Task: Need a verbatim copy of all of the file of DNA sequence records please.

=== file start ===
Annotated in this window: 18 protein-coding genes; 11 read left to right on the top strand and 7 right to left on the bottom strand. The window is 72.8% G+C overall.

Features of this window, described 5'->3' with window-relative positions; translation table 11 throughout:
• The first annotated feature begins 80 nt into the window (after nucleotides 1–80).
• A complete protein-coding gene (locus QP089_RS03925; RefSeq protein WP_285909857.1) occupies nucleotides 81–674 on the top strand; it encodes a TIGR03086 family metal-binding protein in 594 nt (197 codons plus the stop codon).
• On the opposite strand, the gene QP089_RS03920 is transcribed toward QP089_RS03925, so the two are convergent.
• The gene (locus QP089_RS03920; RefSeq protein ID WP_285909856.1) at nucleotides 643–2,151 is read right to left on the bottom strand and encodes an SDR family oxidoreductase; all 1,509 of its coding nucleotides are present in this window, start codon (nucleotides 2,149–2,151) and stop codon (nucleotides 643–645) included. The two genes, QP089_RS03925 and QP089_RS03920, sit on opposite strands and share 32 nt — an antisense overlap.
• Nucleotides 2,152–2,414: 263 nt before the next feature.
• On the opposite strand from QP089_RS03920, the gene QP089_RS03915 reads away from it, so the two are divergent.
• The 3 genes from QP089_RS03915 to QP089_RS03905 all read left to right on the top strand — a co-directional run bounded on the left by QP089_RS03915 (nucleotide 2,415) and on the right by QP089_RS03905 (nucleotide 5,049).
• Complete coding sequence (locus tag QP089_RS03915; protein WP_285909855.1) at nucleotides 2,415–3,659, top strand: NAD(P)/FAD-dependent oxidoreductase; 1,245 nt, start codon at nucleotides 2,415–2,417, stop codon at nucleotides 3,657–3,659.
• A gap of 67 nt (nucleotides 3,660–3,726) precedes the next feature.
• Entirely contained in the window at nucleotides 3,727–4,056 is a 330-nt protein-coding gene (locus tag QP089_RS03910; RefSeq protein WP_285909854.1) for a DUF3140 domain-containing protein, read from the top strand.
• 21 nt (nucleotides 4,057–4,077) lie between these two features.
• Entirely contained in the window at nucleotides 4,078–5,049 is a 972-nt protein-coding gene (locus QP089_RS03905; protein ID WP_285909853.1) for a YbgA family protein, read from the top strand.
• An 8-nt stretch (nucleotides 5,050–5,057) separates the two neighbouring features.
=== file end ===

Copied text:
Annotated in this window: 18 protein-coding genes; 11 read left to right on the top strand and 7 right to left on the bottom strand. The window is 72.8% G+C overall.

Features of this window, described 5'->3' with window-relative positions; translation table 11 throughout:
• The first annotated feature begins 80 nt into the window (after nucleotides 1–80).
• A complete protein-coding gene (locus QP089_RS03925; RefSeq protein WP_285909857.1) occupies nucleotides 81–674 on the top strand; it encodes a TIGR03086 family metal-binding protein in 594 nt (197 codons plus the stop codon).
• On the opposite strand, the gene QP089_RS03920 is transcribed toward QP089_RS03925, so the two are convergent.
• The gene (locus QP089_RS03920; RefSeq protein ID WP_285909856.1) at nucleotides 643–2,151 is read right to left on the bottom strand and encodes an SDR family oxidoreductase; all 1,509 of its coding nucleotides are present in this window, start codon (nucleotides 2,149–2,151) and stop codon (nucleotides 643–645) included. The two genes, QP089_RS03925 and QP089_RS03920, sit on opposite strands and share 32 nt — an antisense overlap.
• Nucleotides 2,152–2,414: 263 nt before the next feature.
• On the opposite strand from QP089_RS03920, the gene QP089_RS03915 reads away from it, so the two are divergent.
• The 3 genes from QP089_RS03915 to QP089_RS03905 all read left to right on the top strand — a co-directional run bounded on the left by QP089_RS03915 (nucleotide 2,415) and on the right by QP089_RS03905 (nucleotide 5,049).
• Complete coding sequence (locus tag QP089_RS03915; protein WP_285909855.1) at nucleotides 2,415–3,659, top strand: NAD(P)/FAD-dependent oxidoreductase; 1,245 nt, start codon at nucleotides 2,415–2,417, stop codon at nucleotides 3,657–3,659.
• A gap of 67 nt (nucleotides 3,660–3,726) precedes the next feature.
• Entirely contained in the window at nucleotides 3,727–4,056 is a 330-nt protein-coding gene (locus tag QP089_RS03910; RefSeq protein WP_285909854.1) for a DUF3140 domain-containing protein, read from the top strand.
• 21 nt (nucleotides 4,057–4,077) lie between these two features.
• Entirely contained in the window at nucleotides 4,078–5,049 is a 972-nt protein-coding gene (locus QP089_RS03905; protein ID WP_285909853.1) for a YbgA family protein, read from the top strand.
• An 8-nt stretch (nucleotides 5,050–5,057) separates the two neighbouring features.